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EDITORIAL: Pot law 'gap' raises questions
When York City Council approved an ordinance last year decriminalizing possession of small amounts of marijuana, it was a big deal.
It was not some mundane piece of business to rubberstamp and get the council members home in time for a late supper.
The idea was tossed around for a year before it was discussed seriously during two public meetings last summer.
More than a dozen people spoke in favor of decriminalization and no one registered opposition before the council took the plunge.
The 4-1 vote on July 18, 2017, placed York City among just five Pennsylvania municipalities that issue summary citations — akin to a traffic ticket — for possession of small amounts of marijuana.
Philadelphia, Pittsburgh, State College and Harrisburg made the switch before York. Erie followed suit in January.
They’ve all joined a small but growing number of states and cities where recreational marijuana use is still illegal, but officials have decided take a lighter touch with offenders.
Proponents of this type of change say it makes the criminal justice system less oppressive — especially to poorer and minority communities that often are policed more intensely — and reduces the burden on court systems.
On Friday, April 20, Senate Minority Leader Chuck Schumer, D-New York, announced he’s introducing legislation to decriminalize marijuana nationwide.
Even John Boehner, the former Republican speaker of the House, who once opposed decriminalization is now a proponent and has joined the board of advisors for a legal marijuana company.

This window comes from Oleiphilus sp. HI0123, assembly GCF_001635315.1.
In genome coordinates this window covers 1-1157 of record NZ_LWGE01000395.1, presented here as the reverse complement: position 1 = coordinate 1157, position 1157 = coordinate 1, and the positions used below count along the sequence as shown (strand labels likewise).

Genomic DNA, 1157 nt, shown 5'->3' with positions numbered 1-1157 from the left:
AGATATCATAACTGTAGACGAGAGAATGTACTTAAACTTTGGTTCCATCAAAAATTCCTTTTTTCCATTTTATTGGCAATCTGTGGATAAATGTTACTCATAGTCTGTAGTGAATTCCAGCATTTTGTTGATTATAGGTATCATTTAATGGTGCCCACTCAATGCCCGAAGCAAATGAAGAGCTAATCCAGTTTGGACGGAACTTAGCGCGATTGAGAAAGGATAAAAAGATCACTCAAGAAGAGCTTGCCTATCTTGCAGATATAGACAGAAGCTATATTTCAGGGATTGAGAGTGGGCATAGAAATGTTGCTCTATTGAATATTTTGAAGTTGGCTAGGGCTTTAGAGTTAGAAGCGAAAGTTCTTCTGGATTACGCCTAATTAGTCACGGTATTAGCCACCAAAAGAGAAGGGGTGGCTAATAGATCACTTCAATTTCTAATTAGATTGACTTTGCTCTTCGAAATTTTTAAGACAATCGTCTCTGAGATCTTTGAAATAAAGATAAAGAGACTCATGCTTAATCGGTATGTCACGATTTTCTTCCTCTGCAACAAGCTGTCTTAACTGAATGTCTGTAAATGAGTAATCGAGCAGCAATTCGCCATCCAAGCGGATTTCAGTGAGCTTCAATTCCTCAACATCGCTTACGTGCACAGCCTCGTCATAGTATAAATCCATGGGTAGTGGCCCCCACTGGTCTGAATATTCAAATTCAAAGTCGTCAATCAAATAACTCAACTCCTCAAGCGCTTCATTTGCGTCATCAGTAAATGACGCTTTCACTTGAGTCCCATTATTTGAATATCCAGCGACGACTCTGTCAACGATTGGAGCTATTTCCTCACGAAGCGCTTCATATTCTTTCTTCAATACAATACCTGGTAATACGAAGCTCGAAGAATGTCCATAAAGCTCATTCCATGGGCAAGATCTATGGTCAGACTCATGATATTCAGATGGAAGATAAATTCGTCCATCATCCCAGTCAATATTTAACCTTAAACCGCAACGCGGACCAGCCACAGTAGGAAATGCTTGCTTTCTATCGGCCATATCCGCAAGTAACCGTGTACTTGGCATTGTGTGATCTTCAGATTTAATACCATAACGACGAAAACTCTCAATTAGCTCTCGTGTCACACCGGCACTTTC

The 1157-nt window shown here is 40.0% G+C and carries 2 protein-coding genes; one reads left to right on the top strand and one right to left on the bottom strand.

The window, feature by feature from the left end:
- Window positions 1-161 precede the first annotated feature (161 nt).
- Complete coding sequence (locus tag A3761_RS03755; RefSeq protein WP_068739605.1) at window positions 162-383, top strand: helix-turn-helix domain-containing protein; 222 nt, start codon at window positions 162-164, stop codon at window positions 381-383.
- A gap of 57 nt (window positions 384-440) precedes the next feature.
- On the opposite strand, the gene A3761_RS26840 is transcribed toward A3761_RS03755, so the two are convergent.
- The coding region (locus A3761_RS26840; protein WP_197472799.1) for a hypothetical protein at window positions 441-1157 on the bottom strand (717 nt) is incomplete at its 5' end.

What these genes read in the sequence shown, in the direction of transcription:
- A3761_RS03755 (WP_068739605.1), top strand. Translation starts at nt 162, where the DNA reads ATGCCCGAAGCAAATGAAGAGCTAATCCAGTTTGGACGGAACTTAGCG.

As we said, York City Council’s move last summer was significant and garnered widespread attention — but apparently not where it was needed the most.
In the six months after the ordinance passed, the York City Police Department issued a single citation for marijuana possession.
Meanwhile, officers continued to file criminal charges for the offense: 91 during the same time period.
Interim Police Chief Troy Bankert said the disparity was partly the result of “gap in training,” only discovered after York Dispatch reporter Christopher Dornblaser filed a Right-to-Know Law request for the statistic.
Some officers were not trained and were uncomfortable using the ordinance, which allows them to cite people for up to 30 grams, or about an ounce, of marijuana, the chief said.
Bankert said he didn't know why those concerns were not sent up the chain of command, and he declined to speculate.
Now that he’s aware of the problem, the chief said, officers will receive training on the ordinance, likely in May, and the situation will be re-evaluated six months later.
“I think responsible policing is responding to gaps in training and any other problems, and that's what we're doing," he said.
Sure. But that doesn’t explain why the department's top brass was surprised by the “gap” six months after the law took effect.
It raises questions about the initial training and supervision of officers during the implementation of a significant policy change.
And then, like it or not, there's the question: How seriously did the department take the council’s bold move?